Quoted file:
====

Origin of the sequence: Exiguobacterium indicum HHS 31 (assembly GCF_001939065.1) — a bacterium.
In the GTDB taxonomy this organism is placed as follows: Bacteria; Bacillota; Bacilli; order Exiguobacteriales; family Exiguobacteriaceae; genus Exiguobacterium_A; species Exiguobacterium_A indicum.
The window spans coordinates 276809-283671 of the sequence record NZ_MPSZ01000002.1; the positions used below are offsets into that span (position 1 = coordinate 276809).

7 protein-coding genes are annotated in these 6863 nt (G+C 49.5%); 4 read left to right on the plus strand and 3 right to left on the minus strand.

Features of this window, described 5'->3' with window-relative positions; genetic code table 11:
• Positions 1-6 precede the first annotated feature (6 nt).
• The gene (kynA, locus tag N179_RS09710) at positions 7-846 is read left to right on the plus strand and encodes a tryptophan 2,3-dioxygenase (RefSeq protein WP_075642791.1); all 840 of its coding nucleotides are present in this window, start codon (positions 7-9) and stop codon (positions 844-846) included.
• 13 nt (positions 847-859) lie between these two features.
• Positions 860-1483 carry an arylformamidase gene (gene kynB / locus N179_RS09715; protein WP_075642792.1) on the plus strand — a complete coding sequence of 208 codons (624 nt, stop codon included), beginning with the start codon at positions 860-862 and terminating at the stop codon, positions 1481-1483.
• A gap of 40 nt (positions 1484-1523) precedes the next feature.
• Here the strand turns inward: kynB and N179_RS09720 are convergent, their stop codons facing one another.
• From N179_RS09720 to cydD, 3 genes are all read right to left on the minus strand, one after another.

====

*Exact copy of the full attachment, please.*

Origin of the sequence: Exiguobacterium indicum HHS 31 (assembly GCF_001939065.1) — a bacterium.
In the GTDB taxonomy this organism is placed as follows: Bacteria; Bacillota; Bacilli; order Exiguobacteriales; family Exiguobacteriaceae; genus Exiguobacterium_A; species Exiguobacterium_A indicum.
The window spans coordinates 276809-283671 of the sequence record NZ_MPSZ01000002.1; the positions used below are offsets into that span (position 1 = coordinate 276809).

7 protein-coding genes are annotated in these 6863 nt (G+C 49.5%); 4 read left to right on the plus strand and 3 right to left on the minus strand.

Features of this window, described 5'->3' with window-relative positions; genetic code table 11:
• Positions 1-6 precede the first annotated feature (6 nt).
• The gene (kynA, locus tag N179_RS09710) at positions 7-846 is read left to right on the plus strand and encodes a tryptophan 2,3-dioxygenase (RefSeq protein WP_075642791.1); all 840 of its coding nucleotides are present in this window, start codon (positions 7-9) and stop codon (positions 844-846) included.
• 13 nt (positions 847-859) lie between these two features.
• Positions 860-1483 carry an arylformamidase gene (gene kynB / locus N179_RS09715; protein WP_075642792.1) on the plus strand — a complete coding sequence of 208 codons (624 nt, stop codon included), beginning with the start codon at positions 860-862 and terminating at the stop codon, positions 1481-1483.
• A gap of 40 nt (positions 1484-1523) precedes the next feature.
• Here the strand turns inward: kynB and N179_RS09720 are convergent, their stop codons facing one another.
• From N179_RS09720 to cydD, 3 genes are all read right to left on the minus strand, one after another.